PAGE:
On one hand, there is an emergency physician who, by some accounts, had a “sex addiction” and was accused of drugging intoxicated females and then groping their breasts.
On the other hand, the females were so “incapacitated” that they were “unable to resist” or presumably to even yell for help when the physician was doing these things.
I don’t know all the facts, so I can’t comment upon the merits of the case or upon the jury’s verdict.
From a patient’s perspective, it is pathetic to think that a physician would even consider doing things like this.
From a physician’s perspective, it is scary that the accusations by patients rendered “incapacitated” by alcohol or medications could cause you to be investigated by the state, get dragged through a trial, and possibly be thrown in prison for 10 years. This whole propofol side effect issue hits closer to home, now.
I have been involved in one investigation where a physician was accused of physically assaulting a patient by pushing her to the ground. The patient was upset that she didn’t get the medications she wanted and she and her husband filed a formal complaint against the physician the day after her emergency department visit. Fortunately, in that case, the patient was already being verbally abusive to the emergency department staff and security was called. Security witnessed the entire “event” from behind the curtain in the room while the door was open and confirmed that the patient was upset about not receiving medications and that the patient was never pushed to the ground.
Another physician with whom I worked was accused of fondling the breasts of women because he lifted their left breasts up to listen to their hearts.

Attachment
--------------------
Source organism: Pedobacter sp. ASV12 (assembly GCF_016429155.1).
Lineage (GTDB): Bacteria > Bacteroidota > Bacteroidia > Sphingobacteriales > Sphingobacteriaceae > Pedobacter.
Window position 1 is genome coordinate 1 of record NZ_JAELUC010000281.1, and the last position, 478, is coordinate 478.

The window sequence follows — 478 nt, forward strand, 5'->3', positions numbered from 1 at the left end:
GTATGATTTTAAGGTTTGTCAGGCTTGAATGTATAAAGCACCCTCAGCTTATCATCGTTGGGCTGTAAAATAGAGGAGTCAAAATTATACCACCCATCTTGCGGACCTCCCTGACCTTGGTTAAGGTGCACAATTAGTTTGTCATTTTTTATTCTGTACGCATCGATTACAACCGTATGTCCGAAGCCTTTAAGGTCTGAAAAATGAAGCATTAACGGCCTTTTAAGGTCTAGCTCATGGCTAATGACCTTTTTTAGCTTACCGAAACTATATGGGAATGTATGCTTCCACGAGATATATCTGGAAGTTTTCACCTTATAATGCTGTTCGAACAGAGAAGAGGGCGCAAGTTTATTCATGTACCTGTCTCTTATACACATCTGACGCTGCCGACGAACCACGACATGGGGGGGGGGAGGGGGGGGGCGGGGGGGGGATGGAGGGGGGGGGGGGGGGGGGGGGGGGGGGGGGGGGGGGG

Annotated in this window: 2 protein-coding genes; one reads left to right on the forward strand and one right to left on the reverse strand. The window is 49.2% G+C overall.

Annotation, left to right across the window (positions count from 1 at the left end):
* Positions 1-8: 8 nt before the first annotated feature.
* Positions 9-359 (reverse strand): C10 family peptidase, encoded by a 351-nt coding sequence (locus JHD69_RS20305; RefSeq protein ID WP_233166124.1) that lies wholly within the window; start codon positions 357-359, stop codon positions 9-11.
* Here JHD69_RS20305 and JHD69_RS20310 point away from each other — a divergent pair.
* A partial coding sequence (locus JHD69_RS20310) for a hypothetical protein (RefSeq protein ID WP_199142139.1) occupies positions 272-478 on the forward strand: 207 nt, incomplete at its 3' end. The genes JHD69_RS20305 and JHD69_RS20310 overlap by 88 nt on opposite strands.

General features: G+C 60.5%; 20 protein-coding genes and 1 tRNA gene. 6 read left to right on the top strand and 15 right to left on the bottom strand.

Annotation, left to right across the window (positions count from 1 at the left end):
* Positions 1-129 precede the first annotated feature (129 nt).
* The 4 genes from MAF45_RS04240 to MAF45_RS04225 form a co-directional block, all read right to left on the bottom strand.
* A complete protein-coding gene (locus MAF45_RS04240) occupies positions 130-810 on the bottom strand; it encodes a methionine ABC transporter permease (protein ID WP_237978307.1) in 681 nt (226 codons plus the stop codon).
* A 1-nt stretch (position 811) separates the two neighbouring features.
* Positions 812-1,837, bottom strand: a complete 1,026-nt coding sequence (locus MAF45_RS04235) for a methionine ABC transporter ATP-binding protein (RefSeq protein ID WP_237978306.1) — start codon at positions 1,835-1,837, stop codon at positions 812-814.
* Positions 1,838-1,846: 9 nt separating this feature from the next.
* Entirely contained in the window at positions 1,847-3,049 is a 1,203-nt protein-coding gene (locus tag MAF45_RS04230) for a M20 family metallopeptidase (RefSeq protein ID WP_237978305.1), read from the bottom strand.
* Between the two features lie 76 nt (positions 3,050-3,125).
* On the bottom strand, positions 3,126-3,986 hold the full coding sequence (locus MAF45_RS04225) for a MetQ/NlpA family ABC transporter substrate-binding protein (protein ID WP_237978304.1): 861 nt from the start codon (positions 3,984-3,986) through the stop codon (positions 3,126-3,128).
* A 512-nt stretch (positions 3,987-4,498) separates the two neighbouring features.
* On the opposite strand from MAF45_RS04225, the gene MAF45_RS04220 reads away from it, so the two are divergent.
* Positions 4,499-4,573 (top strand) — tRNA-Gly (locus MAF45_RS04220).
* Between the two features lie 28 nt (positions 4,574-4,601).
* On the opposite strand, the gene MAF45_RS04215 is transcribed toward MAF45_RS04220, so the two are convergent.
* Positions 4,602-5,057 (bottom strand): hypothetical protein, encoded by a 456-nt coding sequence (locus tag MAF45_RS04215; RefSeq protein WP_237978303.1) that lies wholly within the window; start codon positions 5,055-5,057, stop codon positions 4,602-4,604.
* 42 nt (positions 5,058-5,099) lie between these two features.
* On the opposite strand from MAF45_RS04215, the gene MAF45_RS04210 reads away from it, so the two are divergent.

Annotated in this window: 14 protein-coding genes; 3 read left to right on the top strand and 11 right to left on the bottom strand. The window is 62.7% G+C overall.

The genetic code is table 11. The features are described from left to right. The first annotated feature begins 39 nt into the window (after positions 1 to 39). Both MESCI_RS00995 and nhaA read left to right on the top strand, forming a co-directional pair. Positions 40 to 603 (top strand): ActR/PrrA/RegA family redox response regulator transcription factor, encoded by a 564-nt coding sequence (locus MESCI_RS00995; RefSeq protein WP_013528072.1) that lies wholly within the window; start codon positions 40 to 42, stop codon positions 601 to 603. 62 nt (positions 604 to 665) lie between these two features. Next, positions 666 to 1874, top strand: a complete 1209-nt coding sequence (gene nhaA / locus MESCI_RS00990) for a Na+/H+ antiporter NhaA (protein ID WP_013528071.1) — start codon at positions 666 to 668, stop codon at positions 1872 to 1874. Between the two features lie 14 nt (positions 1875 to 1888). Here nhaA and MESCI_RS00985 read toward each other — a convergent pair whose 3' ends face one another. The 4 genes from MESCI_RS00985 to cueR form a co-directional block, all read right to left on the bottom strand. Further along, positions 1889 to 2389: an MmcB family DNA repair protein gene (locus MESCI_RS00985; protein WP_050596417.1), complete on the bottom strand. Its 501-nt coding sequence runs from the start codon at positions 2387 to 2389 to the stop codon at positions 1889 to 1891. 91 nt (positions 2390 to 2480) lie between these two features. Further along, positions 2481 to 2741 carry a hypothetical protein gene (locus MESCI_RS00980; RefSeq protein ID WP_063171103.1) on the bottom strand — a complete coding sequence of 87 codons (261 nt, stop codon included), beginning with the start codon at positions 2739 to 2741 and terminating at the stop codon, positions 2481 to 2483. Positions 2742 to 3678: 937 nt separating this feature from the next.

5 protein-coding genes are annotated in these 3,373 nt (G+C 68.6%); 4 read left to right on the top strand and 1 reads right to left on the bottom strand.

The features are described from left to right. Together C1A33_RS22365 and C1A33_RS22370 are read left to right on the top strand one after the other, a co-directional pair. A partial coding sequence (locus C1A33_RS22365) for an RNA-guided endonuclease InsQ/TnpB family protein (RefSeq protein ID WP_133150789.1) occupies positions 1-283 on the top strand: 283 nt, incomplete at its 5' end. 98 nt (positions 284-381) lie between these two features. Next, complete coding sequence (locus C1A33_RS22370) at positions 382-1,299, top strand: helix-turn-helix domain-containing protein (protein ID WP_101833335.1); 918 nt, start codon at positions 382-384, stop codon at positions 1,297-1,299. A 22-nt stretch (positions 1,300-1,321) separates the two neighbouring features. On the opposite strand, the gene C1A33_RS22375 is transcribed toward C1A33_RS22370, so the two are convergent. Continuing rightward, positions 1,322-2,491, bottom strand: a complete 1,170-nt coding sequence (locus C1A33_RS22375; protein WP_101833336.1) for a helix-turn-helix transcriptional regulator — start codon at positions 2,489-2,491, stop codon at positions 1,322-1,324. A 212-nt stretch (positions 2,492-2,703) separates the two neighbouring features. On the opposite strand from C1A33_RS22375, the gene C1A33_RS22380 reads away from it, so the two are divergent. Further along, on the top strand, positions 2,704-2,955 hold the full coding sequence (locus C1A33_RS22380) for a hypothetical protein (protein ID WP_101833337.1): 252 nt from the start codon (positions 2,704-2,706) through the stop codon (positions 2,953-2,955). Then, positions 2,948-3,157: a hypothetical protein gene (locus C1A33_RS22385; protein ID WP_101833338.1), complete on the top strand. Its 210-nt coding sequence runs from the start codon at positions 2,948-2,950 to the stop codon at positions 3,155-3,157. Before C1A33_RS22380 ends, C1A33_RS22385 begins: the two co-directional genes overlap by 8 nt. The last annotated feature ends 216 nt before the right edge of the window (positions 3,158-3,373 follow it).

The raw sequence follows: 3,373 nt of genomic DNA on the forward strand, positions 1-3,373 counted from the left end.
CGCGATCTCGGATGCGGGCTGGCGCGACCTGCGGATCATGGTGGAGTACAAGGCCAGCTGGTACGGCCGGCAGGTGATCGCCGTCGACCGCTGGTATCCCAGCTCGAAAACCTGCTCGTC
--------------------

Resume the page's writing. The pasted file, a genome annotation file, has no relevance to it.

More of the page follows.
In another incident, I was accused of raping a patient.
An elderly patient fell down a flight of stairs and was complaining of hip pain. I examined her entire body to look for other injuries. I routinely palpate the entire body, including the head, neck, ribs, back, stomach, pelvis, arms, and legs. The woman called administration several months later to complain that I had “raped” her. I had no idea who she even was by that time.
When I heard about the patient’s allegations, I made a copy of her chart, went straight to the police station after work, and reported what the patient had stated. One of the investigators immediately went to the patient’s house and took a statement from her. Her only accusation was that I “squeezed her hips” – which I routinely do during my exam to assess for a pelvic fracture. After talking with the investigator, the patient declined to file a complaint.
So what do you do?
Examine only the portions of a patient where the patient has pain and risk missing an injury? Or fully examine the patient and risk being accused of sexual assault and a jail sentence?
Do we start videotaping all patient encounters to maintain evidence that we didn’t do something inappropriate?
Do we have a nurse follow us into all the rooms as witnesses and take them out of their patient care roles?
And what should happen to people who file false reports?
Scary times for all involved.